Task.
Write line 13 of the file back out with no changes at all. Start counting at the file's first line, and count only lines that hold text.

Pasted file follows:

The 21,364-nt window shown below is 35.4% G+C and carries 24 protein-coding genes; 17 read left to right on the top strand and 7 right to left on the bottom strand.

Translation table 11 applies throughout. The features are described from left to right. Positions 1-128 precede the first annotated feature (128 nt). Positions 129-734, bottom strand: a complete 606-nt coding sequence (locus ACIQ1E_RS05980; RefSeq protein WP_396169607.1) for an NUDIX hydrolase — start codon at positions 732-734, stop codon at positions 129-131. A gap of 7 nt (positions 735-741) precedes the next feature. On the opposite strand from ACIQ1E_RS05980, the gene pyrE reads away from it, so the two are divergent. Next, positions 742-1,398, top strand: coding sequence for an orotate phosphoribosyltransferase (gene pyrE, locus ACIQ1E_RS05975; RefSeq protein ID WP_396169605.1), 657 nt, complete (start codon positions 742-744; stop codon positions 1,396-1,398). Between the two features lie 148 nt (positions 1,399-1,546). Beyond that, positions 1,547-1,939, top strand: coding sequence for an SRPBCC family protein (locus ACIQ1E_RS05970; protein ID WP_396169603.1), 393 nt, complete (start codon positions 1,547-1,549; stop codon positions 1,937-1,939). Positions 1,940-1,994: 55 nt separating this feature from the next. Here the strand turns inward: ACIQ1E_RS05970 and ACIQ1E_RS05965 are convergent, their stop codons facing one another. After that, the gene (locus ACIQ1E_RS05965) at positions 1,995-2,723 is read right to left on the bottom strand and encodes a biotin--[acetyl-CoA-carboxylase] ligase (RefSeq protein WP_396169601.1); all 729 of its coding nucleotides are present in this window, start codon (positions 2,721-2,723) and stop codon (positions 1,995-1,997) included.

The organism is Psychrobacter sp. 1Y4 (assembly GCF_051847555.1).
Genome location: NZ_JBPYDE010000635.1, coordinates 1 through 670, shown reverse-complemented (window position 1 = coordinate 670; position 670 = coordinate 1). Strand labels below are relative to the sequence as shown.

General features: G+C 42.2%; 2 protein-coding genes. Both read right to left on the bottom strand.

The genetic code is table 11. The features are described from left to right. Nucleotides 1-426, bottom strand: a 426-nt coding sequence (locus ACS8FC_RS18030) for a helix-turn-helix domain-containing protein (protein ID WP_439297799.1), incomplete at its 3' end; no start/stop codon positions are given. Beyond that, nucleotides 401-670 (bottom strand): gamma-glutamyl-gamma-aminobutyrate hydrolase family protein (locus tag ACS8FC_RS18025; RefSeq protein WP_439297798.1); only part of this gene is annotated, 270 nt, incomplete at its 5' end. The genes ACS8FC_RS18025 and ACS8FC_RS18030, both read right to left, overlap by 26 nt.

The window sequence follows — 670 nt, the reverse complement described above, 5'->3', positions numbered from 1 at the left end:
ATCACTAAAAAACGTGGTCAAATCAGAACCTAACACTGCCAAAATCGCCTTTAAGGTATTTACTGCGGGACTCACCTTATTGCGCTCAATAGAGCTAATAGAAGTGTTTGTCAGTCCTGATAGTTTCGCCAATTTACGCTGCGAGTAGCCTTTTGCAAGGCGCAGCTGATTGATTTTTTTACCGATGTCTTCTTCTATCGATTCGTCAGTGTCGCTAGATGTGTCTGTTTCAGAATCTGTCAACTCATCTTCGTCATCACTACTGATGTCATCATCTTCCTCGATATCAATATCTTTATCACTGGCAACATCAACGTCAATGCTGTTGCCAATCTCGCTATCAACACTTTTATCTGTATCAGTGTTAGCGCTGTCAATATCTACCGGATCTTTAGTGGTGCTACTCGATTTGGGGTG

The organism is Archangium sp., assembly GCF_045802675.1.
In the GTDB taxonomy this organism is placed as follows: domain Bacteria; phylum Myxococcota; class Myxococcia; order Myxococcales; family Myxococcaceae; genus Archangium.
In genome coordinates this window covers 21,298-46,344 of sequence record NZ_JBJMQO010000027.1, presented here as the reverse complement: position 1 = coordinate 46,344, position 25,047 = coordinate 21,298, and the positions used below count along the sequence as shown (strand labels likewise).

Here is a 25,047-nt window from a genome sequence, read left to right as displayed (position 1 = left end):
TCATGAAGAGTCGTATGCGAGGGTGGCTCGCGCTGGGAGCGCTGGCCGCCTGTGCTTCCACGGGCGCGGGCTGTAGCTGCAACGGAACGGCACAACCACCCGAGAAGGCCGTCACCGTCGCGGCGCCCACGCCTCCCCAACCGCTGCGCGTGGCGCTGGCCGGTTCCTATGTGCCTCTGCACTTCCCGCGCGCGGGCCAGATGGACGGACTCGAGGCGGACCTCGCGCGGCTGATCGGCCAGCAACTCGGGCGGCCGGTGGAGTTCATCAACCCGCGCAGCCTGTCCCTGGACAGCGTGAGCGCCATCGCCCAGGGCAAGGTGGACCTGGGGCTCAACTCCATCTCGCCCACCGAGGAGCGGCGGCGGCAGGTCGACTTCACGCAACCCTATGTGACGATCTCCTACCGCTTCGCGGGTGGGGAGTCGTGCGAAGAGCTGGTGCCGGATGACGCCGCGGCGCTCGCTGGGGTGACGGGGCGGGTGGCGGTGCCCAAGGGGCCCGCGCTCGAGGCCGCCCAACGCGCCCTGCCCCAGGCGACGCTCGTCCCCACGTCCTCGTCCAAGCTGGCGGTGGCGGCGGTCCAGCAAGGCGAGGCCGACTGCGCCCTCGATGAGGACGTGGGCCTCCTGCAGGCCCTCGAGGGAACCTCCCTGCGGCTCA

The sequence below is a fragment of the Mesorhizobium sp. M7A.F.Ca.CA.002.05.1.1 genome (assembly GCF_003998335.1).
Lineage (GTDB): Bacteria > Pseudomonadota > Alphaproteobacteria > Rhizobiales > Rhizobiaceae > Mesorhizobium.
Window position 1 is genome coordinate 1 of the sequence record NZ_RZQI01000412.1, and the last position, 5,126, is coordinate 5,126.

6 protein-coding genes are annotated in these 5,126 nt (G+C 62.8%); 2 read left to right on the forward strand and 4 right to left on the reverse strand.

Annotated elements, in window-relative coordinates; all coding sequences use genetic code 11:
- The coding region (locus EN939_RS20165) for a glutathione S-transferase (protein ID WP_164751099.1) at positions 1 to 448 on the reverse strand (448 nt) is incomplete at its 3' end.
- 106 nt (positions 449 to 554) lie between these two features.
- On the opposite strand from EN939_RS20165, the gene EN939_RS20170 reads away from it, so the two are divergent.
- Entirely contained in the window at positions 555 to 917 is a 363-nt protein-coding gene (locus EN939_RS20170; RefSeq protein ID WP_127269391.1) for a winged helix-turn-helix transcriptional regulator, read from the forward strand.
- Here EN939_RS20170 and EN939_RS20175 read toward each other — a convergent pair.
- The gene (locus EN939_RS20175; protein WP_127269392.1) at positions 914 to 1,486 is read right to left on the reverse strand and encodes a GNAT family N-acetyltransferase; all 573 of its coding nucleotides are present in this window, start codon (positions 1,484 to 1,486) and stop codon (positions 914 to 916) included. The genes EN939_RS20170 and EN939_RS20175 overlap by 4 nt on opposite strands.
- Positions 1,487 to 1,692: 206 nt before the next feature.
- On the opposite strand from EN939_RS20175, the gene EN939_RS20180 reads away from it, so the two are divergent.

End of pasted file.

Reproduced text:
TCATGAAGAGTCGTATGCGAGGGTGGCTCGCGCTGGGAGCGCTGGCCGCCTGTGCTTCCACGGGCGCGGGCTGTAGCTGCAACGGAACGGCACAACCACCCGAGAAGGCCGTCACCGTCGCGGCGCCCACGCCTCCCCAACCGCTGCGCGTGGCGCTGGCCGGTTCCTATGTGCCTCTGCACTTCCCGCGCGCGGGCCAGATGGACGGACTCGAGGCGGACCTCGCGCGGCTGATCGGCCAGCAACTCGGGCGGCCGGTGGAGTTCATCAACCCGCGCAGCCTGTCCCTGGACAGCGTGAGCGCCATCGCCCAGGGCAAGGTGGACCTGGGGCTCAACTCCATCTCGCCCACCGAGGAGCGGCGGCGGCAGGTCGACTTCACGCAACCCTATGTGACGATCTCCTACCGCTTCGCGGGTGGGGAGTCGTGCGAAGAGCTGGTGCCGGATGACGCCGCGGCGCTCGCTGGGGTGACGGGGCGGGTGGCGGTGCCCAAGGGGCCCGCGCTCGAGGCCGCCCAACGCGCCCTGCCCCAGGCGACGCTCGTCCCCACGTCCTCGTCCAAGCTGGCGGTGGCGGCGGTCCAGCAAGGCGAGGCCGACTGCGCCCTCGATGAGGACGTGGGCCTCCTGCAGGCCCTCGAGGGAACCTCCCTGCGGCTCA